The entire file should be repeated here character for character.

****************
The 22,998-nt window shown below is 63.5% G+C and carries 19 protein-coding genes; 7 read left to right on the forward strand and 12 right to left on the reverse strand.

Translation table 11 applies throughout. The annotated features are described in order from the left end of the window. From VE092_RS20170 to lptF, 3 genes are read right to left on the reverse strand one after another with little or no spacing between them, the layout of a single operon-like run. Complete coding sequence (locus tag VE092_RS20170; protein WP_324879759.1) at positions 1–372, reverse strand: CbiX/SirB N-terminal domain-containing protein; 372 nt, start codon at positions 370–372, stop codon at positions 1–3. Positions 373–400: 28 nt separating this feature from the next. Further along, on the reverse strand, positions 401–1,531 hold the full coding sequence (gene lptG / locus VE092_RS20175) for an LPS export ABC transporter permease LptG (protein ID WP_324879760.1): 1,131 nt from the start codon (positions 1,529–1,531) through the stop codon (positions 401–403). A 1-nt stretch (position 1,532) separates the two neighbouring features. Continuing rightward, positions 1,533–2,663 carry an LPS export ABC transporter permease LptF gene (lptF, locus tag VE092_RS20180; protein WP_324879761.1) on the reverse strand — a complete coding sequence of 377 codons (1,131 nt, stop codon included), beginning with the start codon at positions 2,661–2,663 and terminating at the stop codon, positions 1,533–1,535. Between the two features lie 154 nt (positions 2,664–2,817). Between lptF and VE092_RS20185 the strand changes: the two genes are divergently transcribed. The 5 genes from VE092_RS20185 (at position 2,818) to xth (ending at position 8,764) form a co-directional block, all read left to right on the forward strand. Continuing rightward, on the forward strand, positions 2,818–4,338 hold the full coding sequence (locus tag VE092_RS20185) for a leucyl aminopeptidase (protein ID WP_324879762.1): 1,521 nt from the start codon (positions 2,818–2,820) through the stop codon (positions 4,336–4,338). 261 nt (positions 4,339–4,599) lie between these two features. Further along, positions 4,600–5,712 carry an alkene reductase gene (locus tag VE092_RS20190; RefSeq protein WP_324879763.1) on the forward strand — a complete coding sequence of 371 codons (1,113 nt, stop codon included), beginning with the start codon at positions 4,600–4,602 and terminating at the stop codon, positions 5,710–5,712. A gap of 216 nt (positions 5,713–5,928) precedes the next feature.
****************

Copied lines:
The 22,998-nt window shown below is 63.5% G+C and carries 19 protein-coding genes; 7 read left to right on the forward strand and 12 right to left on the reverse strand.

Translation table 11 applies throughout. The annotated features are described in order from the left end of the window. From VE092_RS20170 to lptF, 3 genes are read right to left on the reverse strand one after another with little or no spacing between them, the layout of a single operon-like run. Complete coding sequence (locus tag VE092_RS20170; protein WP_324879759.1) at positions 1–372, reverse strand: CbiX/SirB N-terminal domain-containing protein; 372 nt, start codon at positions 370–372, stop codon at positions 1–3. Positions 373–400: 28 nt separating this feature from the next. Further along, on the reverse strand, positions 401–1,531 hold the full coding sequence (gene lptG / locus VE092_RS20175) for an LPS export ABC transporter permease LptG (protein ID WP_324879760.1): 1,131 nt from the start codon (positions 1,529–1,531) through the stop codon (positions 401–403). A 1-nt stretch (position 1,532) separates the two neighbouring features. Continuing rightward, positions 1,533–2,663 carry an LPS export ABC transporter permease LptF gene (lptF, locus tag VE092_RS20180; protein WP_324879761.1) on the reverse strand — a complete coding sequence of 377 codons (1,131 nt, stop codon included), beginning with the start codon at positions 2,661–2,663 and terminating at the stop codon, positions 1,533–1,535. Between the two features lie 154 nt (positions 2,664–2,817). Between lptF and VE092_RS20185 the strand changes: the two genes are divergently transcribed. The 5 genes from VE092_RS20185 (at position 2,818) to xth (ending at position 8,764) form a co-directional block, all read left to right on the forward strand. Continuing rightward, on the forward strand, positions 2,818–4,338 hold the full coding sequence (locus tag VE092_RS20185) for a leucyl aminopeptidase (protein ID WP_324879762.1): 1,521 nt from the start codon (positions 2,818–2,820) through the stop codon (positions 4,336–4,338). 261 nt (positions 4,339–4,599) lie between these two features. Further along, positions 4,600–5,712 carry an alkene reductase gene (locus tag VE092_RS20190; RefSeq protein WP_324879763.1) on the forward strand — a complete coding sequence of 371 codons (1,113 nt, stop codon included), beginning with the start codon at positions 4,600–4,602 and terminating at the stop codon, positions 5,710–5,712. A gap of 216 nt (positions 5,713–5,928) precedes the next feature.